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Egyptian activists worsen since hunger strike

CAIRO (AP) — The family of imprisoned Egyptian activist Alaa Abdel-Fattah said they saw him Thursday and his condition “seriously deteriorated.”

After Abdul Fattah’s mother, aunt and his other sister visited the prison, Abdul Fattah’s sister Mona Saif tweeted that Abdul Fattah News of Taher’s condition. It was the first time they had seen him in almost a month.

Abdel Fattah is one of Egypt’s most prominent pro-democracy activists. At the start of the UN climate conference in Egypt in early November, the detained activist stepped up his hunger strike and stopped all calories and water intake to draw attention to his and other political prisoners’ cases.

Concerns about his health have intensified as family members are barred from seeing him. Prison authorities began unspecified medical interventions against Abdul-Fattah last Thursday – leading to the notion that he was force-fed.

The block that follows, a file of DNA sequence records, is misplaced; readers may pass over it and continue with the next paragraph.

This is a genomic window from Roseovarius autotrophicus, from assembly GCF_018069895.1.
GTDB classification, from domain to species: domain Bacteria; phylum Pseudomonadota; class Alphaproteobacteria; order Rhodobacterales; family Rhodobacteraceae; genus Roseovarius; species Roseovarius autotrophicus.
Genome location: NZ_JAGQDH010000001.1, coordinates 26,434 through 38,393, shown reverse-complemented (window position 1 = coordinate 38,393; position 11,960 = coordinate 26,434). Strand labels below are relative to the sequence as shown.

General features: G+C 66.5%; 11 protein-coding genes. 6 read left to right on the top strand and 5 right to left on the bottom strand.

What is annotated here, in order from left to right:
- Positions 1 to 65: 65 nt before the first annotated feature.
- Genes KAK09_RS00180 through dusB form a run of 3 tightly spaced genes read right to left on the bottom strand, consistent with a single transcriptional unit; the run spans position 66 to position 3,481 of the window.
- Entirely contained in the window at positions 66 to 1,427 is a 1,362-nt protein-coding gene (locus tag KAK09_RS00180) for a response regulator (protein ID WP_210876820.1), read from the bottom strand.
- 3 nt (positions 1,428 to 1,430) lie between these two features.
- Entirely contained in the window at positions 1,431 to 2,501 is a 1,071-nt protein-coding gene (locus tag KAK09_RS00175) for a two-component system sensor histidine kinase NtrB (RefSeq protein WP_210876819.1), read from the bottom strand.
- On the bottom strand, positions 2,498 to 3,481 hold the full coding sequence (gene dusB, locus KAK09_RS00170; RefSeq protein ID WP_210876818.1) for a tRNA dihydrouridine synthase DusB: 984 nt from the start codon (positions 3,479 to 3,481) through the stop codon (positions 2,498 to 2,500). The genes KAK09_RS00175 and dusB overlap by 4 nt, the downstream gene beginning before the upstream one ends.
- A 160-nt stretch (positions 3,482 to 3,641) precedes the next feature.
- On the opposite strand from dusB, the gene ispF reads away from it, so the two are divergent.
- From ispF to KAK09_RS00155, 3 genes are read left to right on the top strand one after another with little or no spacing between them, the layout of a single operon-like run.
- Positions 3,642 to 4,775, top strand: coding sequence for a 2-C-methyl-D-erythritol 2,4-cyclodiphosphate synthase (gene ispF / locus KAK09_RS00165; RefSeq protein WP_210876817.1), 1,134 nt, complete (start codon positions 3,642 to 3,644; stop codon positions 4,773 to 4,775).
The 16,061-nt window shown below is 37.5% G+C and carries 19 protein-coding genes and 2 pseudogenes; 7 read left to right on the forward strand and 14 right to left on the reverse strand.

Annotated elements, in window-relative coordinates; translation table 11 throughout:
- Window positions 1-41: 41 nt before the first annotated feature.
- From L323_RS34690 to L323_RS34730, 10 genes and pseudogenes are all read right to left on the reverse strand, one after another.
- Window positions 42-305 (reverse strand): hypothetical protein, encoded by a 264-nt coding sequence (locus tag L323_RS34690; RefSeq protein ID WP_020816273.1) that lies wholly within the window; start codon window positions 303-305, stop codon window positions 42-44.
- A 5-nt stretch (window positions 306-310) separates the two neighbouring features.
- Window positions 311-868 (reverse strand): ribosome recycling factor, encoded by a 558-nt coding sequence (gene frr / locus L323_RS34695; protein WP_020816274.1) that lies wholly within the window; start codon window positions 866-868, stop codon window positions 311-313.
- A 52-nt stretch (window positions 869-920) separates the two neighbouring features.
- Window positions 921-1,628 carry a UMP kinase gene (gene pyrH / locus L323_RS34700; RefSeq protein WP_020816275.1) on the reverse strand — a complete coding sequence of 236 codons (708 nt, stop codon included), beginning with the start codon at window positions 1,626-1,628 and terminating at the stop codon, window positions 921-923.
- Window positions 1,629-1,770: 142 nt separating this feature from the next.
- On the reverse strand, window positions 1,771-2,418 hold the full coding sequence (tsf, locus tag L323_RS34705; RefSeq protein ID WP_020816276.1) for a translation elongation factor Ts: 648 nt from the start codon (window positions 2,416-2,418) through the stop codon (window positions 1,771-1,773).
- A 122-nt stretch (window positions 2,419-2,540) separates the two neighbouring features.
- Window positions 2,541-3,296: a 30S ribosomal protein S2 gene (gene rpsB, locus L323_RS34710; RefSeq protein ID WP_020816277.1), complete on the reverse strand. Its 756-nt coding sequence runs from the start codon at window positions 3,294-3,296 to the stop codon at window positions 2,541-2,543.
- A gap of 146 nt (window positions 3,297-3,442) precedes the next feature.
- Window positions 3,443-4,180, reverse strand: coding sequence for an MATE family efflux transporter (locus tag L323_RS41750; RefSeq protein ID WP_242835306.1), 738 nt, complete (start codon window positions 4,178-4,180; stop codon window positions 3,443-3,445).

Then earlier this week, Abdul-Fattah notified his family in a handwritten note that he first started drinking water and then also ended his hunger strike.

Abdel-Fattah’s mother, Laila Soueif, received two text messages written by her son through prison authorities on Monday and Tuesday.

The first letter confirming that Abdel-Fattah had resumed drinking water was dated Saturday, while the second letter confirming that he had ended his hunger strike was dated Monday.

Abdel-Fattah, who turns 41 on Friday, has spent most of the past decade behind bars for his criticism of Egypt’s rulers. He was sentenced to five years in prison last year for sharing a Facebook post about an inmate who died in prison in 2019.

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